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CDC: Anxiety caused last month's fainting at vaccination sites, here's how vaccine providers are curbing more cases

A CDC report found fainting, dizzy spells at five mass vaccination sites in April were anxiety-related. Vaccine providers discuss how they're preventing more.

CHARLOTTE, N.C. — A new Centers for Disease Control and Prevention report notes the importance that vaccine providers monitor people for anxiety responses in addition to allergic responses following COVID-19 shots. The CDC says the monitoring should happen in the 15 minutes after vaccination.

The report concluded that after analyzing dozens of fainting events following the administration of the Johnson and Johnson shot earlier this spring.

According to that report, five mass vaccination sites reported 64 anxiety-related events, including 17 events of fainting, after vaccine administration. Four of those sites paused out of precaution while the matter was investigated.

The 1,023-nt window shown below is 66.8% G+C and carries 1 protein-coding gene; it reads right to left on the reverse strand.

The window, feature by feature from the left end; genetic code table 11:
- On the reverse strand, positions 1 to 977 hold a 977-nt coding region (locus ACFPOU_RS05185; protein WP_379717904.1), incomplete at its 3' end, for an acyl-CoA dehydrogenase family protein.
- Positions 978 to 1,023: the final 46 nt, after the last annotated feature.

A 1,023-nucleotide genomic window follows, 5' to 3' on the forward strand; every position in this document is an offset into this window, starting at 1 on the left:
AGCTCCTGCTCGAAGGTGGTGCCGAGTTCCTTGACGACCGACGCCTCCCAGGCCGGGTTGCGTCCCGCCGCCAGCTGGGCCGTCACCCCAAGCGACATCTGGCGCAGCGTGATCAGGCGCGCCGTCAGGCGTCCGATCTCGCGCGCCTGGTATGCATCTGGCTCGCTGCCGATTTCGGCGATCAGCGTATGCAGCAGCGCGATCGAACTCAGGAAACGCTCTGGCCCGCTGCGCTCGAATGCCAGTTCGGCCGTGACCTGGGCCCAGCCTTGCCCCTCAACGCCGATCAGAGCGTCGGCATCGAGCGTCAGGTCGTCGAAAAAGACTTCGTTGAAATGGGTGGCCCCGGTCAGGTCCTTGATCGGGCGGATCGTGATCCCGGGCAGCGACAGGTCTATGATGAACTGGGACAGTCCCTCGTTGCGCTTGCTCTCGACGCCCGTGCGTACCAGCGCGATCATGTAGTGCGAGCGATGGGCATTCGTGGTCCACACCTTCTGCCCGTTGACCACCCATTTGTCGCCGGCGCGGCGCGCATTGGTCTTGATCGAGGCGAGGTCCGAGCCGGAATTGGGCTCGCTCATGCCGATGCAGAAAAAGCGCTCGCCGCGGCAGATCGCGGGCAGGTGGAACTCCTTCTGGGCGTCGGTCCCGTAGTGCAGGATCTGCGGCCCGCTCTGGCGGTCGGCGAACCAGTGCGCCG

While the fainting after J&J was reported at higher rates than with the flu vaccination, the CDC states that fainting can be a normal reaction with any shot and largely has more to do with the person than the vaccine.

RELATED: CDC finds no safety issues following limited reactions at Wake County COVID-19 vaccine event

The CDC said while the fainting cases in question followed J&J shots, coincidence is likely. It notes that the reports came after eligibility expanded into younger groups, which are more likely to have fainting reactions. It also states that the single-shot J&J vaccine is more likely to appeal to people who are scared of needles. The CDC says there is also a heightened general anxiety about the pandemic.

Furthermore, the CDC states "an anxiety-related event witnessed by others on-site... might provoke additional anxiety-induced episodes."

Dr. David Wohl, a professor of medicine with UNC Health, said the system adjusted screening protocols following those initial reports and vaccine administrators now try to pinpoint people with histories of fainting during blood drawing or shots.

"They go to a special area; we recline them. It's almost like a first-class lounge. They are vaccinated in the chair and observed in the chair," Wohl said. "I think it is a lot of anxiety, which I understand, but I don't think the fainting instance is due to any ingredients in one vaccine versus another," Wohl said.

The CDC recommends the following measures to prevent fainting:

  • Have a beverage or snack before getting your vaccine
  • Sit or lie down after you receive your vaccine
  • Breathe slowly and deeply before getting the vaccine and think of something relaxing